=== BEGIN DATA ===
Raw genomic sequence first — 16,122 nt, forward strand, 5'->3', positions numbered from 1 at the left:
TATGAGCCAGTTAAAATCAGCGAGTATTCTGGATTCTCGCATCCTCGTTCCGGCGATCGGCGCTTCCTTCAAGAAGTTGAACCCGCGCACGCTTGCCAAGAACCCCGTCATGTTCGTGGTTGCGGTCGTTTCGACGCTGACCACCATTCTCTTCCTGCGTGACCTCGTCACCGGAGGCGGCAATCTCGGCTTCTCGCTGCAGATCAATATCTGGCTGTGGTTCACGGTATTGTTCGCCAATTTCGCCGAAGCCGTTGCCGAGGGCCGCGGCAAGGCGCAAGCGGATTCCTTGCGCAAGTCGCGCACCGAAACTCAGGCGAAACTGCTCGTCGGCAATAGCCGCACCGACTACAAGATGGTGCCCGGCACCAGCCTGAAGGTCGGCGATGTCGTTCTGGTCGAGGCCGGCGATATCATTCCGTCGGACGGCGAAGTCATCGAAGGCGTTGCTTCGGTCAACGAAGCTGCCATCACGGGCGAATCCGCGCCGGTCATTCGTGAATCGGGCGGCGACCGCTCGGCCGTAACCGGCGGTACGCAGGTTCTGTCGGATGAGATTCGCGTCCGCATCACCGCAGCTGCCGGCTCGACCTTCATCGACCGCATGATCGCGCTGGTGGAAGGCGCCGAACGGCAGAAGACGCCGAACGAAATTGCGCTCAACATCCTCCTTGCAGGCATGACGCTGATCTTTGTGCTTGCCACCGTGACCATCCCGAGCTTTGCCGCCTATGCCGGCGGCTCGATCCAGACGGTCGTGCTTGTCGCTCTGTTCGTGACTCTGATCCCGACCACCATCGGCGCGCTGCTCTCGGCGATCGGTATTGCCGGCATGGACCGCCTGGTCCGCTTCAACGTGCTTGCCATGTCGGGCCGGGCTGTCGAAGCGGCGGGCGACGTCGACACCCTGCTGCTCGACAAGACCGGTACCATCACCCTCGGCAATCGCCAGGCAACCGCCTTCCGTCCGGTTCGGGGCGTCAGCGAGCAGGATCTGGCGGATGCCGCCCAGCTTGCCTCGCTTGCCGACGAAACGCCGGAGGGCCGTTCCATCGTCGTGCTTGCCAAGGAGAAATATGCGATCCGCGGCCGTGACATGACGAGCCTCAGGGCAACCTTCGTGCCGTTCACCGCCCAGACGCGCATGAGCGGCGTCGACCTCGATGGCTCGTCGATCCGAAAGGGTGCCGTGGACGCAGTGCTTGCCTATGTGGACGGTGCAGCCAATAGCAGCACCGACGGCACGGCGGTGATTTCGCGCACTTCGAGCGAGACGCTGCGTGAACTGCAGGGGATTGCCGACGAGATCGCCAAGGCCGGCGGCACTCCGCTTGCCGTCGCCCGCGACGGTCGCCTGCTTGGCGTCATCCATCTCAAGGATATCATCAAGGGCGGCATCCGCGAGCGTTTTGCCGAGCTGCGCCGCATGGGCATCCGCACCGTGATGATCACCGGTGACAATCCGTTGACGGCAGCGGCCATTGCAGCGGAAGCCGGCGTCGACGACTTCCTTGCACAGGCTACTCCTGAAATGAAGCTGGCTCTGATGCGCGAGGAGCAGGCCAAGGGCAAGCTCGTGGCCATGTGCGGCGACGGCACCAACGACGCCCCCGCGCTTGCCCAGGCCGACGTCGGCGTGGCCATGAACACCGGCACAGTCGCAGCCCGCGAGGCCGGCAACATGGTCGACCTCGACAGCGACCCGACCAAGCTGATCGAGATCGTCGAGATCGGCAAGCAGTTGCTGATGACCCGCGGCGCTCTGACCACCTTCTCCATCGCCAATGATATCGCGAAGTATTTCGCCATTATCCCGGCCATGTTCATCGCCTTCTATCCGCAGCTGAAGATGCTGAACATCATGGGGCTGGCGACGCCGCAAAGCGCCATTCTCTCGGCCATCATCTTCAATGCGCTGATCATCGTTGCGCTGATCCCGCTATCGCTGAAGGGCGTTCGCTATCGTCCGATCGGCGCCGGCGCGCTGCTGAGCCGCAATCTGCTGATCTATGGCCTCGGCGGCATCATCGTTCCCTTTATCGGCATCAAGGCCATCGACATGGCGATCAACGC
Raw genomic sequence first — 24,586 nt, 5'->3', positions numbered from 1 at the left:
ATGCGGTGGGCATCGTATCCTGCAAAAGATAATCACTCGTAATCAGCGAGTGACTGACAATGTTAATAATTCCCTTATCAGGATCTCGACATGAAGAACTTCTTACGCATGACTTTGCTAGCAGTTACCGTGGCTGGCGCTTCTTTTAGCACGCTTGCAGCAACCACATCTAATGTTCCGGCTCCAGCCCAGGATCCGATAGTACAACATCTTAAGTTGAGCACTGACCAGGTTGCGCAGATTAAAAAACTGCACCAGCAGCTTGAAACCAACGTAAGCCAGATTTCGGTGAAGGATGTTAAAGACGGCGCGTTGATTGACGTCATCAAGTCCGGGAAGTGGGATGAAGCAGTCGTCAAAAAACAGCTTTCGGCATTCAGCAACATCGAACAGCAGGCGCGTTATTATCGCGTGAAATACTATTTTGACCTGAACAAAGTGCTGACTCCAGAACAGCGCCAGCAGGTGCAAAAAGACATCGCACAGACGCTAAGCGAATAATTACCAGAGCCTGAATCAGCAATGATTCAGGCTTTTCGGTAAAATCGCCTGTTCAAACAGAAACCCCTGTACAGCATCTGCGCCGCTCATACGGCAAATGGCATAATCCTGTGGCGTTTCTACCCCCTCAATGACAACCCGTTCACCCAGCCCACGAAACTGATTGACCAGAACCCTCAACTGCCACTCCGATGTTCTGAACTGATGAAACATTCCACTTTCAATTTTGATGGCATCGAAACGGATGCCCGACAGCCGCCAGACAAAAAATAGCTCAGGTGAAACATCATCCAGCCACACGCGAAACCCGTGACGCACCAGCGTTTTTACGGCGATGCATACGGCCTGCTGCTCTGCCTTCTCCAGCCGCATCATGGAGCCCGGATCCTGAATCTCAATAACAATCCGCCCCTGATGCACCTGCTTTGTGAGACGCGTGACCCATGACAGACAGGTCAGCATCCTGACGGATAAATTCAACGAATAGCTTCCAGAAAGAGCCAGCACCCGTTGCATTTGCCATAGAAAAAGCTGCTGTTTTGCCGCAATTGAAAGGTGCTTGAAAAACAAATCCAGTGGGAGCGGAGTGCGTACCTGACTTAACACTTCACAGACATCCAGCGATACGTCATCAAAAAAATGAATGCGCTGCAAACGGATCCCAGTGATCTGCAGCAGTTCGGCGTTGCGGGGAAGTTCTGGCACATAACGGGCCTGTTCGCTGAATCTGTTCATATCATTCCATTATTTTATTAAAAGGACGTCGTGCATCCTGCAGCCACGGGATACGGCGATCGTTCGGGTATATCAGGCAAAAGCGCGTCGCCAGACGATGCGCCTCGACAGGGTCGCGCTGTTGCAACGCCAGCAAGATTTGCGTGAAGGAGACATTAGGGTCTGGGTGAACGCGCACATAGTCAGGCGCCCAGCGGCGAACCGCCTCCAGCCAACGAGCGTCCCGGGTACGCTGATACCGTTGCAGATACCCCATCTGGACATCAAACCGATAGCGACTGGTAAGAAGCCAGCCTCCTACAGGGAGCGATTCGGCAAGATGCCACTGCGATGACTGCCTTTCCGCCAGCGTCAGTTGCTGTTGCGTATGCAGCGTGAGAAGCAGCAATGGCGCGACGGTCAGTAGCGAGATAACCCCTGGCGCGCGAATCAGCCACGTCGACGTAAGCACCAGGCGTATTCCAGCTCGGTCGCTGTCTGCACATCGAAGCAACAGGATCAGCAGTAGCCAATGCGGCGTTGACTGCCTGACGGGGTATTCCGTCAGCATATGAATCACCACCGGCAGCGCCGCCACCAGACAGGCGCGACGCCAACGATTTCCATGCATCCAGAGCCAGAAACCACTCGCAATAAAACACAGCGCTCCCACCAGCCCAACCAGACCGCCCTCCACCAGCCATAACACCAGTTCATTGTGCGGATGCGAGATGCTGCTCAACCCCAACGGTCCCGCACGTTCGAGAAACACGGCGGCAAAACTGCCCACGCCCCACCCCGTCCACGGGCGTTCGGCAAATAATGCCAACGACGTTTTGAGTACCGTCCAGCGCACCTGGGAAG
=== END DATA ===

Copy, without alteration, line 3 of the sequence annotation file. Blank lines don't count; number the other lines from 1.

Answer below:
Raw genomic sequence first — 24,586 nt, 5'->3', positions numbered from 1 at the left: